The automatic doors opened and closed behind us, and we made our way through the lobby, getting some weird stares from the front desk. They were used to people checking in first, I supposed. My dad pressed the up button, and I watched the digital numbers go down. 5 4 3 2 With a ding, the elevator doors opened to a green and tan, and we stepped inside. Now I could practically hear the sound. Clinkety clinkety. Dad got the key and looked for a hole. There it was, a janitor’s control below the button for the lobby. It was way too small for the skeleton key. This would never work—it was impossible. But so was a key reappearing and a package coming out of thin air. Dad reached over to put the key in.

“Wait!” I grabbed his hand, inches away from the keyhole.

“What is it?”

“We shouldn’t be doing this.” I was hysterical. “We don’t know—”

“Stop being silly—you’re imagining things. This probably won’t work anyway—that keyhole’s way too small. Here, look.” Dad shook free of my hand and touched the skeleton key to the hole. The metal around it seemed to melt and the key slid in as smooth as a knife into butter. Dad’s mouth dropped open and his hand jerked free from the key. It turned in the hole all by itself, and the button for floor 5 lit up. With a lurch the elevator started moving upwards. Clinkety clinkety—the top was getting near.

Even Jacob looked surprised by the recent turn of events—though he seemed more along the lines of the surprise you have when you open up a present and get an unexpected but long-hoped-for gift. Dad looked confused. Time seemed to slow down as we stared at the numbers—this time going up. 2. Clinkety clinkety clink. 3. I could stop this somehow. 4. I lunged for the key to take it from the lock, but it felt like my hand hit a brick wall inches before it could grasp the key. I cradled my arm to my body, surprised by the sudden pain. The elevator slowed down and halted with a jerk. 5. With a ding, the doors opened, and the noise in my head stopped.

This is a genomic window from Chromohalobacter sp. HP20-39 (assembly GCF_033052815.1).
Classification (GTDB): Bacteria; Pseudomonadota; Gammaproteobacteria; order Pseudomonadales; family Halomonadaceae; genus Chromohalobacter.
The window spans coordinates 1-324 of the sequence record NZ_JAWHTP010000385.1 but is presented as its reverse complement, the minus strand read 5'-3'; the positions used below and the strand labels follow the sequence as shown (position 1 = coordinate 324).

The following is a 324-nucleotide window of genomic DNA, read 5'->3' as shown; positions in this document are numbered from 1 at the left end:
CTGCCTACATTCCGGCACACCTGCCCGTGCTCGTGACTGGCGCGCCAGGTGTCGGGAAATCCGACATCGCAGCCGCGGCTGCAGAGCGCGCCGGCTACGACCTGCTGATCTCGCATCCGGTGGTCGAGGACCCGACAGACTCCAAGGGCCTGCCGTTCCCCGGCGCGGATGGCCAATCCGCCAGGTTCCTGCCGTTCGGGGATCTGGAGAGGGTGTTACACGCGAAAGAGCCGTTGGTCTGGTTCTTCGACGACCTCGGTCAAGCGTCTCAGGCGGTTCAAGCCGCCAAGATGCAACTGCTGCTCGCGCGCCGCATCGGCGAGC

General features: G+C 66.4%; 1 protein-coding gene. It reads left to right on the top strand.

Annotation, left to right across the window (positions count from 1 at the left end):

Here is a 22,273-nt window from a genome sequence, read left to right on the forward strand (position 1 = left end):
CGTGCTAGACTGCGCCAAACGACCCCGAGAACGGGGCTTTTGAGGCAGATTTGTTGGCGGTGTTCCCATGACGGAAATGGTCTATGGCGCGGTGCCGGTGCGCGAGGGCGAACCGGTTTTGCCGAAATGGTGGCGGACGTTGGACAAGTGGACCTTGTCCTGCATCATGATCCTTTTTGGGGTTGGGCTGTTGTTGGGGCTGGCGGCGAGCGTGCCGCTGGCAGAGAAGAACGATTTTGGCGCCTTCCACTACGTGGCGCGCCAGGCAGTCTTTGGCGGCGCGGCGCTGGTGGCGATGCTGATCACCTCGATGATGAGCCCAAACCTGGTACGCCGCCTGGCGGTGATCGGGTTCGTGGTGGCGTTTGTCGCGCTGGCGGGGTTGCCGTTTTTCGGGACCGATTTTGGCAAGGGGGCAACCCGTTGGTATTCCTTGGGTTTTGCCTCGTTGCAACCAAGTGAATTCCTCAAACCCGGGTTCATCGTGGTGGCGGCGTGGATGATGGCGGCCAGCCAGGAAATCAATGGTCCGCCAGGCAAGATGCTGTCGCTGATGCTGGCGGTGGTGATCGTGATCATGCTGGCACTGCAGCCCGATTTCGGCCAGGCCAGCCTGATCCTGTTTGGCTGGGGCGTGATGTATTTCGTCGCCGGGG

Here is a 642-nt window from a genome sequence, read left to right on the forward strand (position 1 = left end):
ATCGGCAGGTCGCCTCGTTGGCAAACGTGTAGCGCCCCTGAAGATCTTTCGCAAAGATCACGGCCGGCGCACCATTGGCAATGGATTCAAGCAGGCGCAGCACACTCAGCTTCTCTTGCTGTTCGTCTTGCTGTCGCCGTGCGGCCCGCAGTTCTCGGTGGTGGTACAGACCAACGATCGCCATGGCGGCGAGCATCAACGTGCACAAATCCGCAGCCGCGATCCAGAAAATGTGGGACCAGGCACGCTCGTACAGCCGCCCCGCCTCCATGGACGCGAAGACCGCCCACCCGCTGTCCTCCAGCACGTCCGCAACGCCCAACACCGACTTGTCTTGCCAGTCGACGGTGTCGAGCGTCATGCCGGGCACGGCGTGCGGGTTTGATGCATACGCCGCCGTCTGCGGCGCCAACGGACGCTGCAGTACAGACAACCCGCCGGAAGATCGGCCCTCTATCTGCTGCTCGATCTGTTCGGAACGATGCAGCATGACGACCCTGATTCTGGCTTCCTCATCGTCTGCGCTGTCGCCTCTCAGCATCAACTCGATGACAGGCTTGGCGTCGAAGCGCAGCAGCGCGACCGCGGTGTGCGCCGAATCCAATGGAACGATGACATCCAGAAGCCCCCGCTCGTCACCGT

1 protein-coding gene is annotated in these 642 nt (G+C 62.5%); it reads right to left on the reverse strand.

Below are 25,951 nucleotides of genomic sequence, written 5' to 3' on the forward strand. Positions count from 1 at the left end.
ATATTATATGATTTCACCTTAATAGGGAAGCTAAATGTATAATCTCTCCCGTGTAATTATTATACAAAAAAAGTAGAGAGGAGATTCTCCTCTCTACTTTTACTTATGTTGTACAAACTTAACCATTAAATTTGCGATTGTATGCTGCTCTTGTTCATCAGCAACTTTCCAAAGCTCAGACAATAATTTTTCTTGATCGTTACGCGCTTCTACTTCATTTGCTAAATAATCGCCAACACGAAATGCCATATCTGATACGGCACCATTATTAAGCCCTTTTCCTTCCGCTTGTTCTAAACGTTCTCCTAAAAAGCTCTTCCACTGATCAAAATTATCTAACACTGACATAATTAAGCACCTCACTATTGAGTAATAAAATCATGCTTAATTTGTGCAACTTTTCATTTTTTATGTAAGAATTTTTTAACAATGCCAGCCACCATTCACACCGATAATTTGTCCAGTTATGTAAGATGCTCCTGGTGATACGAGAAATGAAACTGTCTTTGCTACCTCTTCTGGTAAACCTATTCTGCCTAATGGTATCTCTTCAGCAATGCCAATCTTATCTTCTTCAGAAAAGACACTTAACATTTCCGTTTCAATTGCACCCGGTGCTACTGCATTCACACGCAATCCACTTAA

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Like what you’ve read? Please consider supporting me on Patreon. Thanks to all my Patrons who support me! It only takes a minute or two, and then it’s automatic from there on out. I’ve been posting my book ICHABOD in installments, as well as chapters from UTOPIA. Check it out.

If you’d rather not sign up for Patreon, you can also support the site by clicking the MEMORY THIEF Amazon link on the right of the page. That will take you to Amazon, where you can buy my books or anything else. During that visit, a portion of your purchase will go to me. It won’t cost you anything extra.

Longfellow Writing Camp and a Reading Tonight